On his one and only album “Playing With Fire” Kevin Federline describes himself as “America’s Most Hated”. If you’ve never heard of K-Fed before this review you’re probably dumbfounded, and if you were around for his marriage to Britney Spears you’re probably saying “Hell yeah he was! Total piece of shit.” In fact he was so infamous in the mid-2000’s that Family Guy roasted him in one of their now cliche cutaway gags, and I’m sure Seth MacFarlane has never had an easier target to aim at before or since.
So what did The Notorious F.E.D. do to earn this distinction? Becoming Mr. Spears was probably enough in and of itself. The tabloids had a field day with his personal life, including that he had two children with actress Star Jackson before his marriage, and a five episode reality show about K-Fed’s engagement and nuptials only increased the perception he was a “gold digger” in a tank top. He seemed to be riding on Britney’s coattails as a former backup dancer who now had the resources to put out a rap album. Everything he had seemed undeserved and consequently everything he did was excoriated by the public. He wasn’t wrong to say he was that hated and if anything may have actually understated the public ire towards him.
“I’m the talk of the town – that’s the reason why they stare/Four karats in my ear, if you look see a glare”. K-Fed understood the public’s reasons for hating him and turned the volume up WAY past 10. “I got my name spreading faster than crack/And that’s just a fact/Sucked in America’s hate, now I’m passing it back”. The thing nobody said at the time is that the track was actually GOOD. That’s 70% due to J.R. Rotem lacing up an instrumental with a banging piano backdrop, but 30% can be attributed to the fact Federline is in fact trying really hard here. He’s on beat, his vocals are clear, and the lyrics are what in pro wrestling parlance would be called “heel heat”. It’s supposed to piss you off. He’s playing a role and playing it VERY well. It’s no surprise that he wound up in a televised WWE feud with John Cena.
There’s a genius to his public persona from the era I have to salute and give props to. If the whole world is going to hate you, find a way to use it to your advantage. I’m sure people bought “Playing With Fire” just to set it on fire or crush it under the wheels of an automobile. Did Federline care? Of course not! You bought the album, he got the money, he still wins. History also shows that between him and Britney Spears, the one everybody hated him for marrying, HE was the stable and well adjusted one out of the two. The divorce and her subsequent meltdowns resulted in him being awarded sole legal custody of their children together. Maybe the real heel was Ms. “Hit Me Baby One More Time” herself. She did do one track with K-Fed on the album though produced by Bosko called (ironically enough) “Crazy”.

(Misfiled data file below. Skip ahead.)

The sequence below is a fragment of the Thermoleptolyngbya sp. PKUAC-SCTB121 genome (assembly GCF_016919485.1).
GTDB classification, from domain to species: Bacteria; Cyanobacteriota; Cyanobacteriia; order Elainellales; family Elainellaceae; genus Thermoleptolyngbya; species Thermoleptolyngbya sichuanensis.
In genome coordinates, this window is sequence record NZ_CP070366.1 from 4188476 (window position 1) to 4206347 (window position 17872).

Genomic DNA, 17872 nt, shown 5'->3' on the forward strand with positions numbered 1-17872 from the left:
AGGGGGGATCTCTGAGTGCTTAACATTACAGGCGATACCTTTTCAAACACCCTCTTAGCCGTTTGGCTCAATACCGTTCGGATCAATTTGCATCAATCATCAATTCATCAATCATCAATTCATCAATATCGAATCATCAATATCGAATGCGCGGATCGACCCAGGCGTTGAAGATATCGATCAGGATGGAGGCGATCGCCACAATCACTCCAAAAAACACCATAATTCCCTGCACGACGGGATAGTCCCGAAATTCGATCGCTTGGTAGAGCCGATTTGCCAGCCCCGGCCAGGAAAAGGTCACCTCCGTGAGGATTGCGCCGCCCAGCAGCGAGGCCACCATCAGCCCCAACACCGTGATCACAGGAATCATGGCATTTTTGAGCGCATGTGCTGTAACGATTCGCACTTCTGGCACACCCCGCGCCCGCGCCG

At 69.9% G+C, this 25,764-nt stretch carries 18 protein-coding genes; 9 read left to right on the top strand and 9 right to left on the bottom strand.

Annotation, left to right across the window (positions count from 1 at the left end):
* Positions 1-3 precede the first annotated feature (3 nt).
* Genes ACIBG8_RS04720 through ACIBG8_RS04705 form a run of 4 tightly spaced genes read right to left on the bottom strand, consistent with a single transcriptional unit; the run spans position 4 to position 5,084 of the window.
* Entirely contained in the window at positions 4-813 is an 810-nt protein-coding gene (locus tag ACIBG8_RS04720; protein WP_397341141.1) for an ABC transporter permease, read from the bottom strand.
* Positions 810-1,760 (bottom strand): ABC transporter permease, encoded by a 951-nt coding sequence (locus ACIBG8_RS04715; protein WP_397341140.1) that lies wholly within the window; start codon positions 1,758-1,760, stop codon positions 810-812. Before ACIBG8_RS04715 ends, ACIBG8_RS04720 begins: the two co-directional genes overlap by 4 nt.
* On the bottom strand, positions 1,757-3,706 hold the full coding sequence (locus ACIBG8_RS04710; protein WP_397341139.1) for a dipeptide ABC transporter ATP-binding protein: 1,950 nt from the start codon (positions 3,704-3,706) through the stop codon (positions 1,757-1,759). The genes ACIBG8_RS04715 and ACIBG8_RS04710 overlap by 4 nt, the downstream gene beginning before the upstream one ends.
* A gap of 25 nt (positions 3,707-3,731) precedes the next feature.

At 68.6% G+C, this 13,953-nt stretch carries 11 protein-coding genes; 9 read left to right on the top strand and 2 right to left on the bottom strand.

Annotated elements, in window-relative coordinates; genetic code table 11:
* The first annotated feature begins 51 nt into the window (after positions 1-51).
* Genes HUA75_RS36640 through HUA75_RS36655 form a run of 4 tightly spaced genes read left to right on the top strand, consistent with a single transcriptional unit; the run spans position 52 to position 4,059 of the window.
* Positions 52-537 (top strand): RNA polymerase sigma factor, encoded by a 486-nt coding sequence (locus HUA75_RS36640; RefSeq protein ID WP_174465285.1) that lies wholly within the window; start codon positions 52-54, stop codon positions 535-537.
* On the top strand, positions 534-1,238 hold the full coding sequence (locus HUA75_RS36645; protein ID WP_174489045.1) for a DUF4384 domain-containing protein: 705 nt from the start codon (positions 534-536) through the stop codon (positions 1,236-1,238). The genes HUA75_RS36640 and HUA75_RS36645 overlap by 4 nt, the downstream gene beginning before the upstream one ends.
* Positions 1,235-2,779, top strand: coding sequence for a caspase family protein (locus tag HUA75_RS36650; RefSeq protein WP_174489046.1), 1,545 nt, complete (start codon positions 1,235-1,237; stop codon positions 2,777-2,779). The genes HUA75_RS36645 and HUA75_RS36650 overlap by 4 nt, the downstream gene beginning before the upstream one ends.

Now I’d like to tell you that Mr. Federline was able to sustain his gimmick for the length of an entire album, but that simply wouldn’t be true. A lot of the songs on “Playing With Fire” are not good even judged by the standard of “he did it just to make you mad” because they’re too weak to even inspire any ire. “Kept On Talkin'” has a lot of terrible lines like “paparazzi on my nuts like a squirrel” that should never have been written down or said aloud. “Snap” has a middling beat from Young Classic and his obsession with tabloid reporters is evident with the bar “I hate haters like the fucking paparazzi”. I would guess his life is better in 2020 because nobody cares enough any more to follow him everywhere with cameras. Then again he may miss the “Privilege” his fame and notoriety afforded him back then.
If the whole album had been produced by Bosko and J.R. Rotem it’s possible it would have been better received… nah I can’t say that with a straight face. The entire thing could be laced by Primo and Dr. Dre and the whole world would still have hated it. The lowest rated album on Metacritic is a distinction that K-Fed may hold for the rest of his life unless the site disappears like his rap career. After listening to rap albums for 35+ years though I can easily say with no hesitation I’ve heard SO MUCH WORSE than Kevin Federline. I can at least draw some degree of amusement from how good he was at riling people up, his flow is better than the “mumble mouth” rap generation, and the production is on the whole quite good. The downside is Federline can only talk about how rich he is and how much you hate him for so long before “Playing With Fire” burns up into ashes.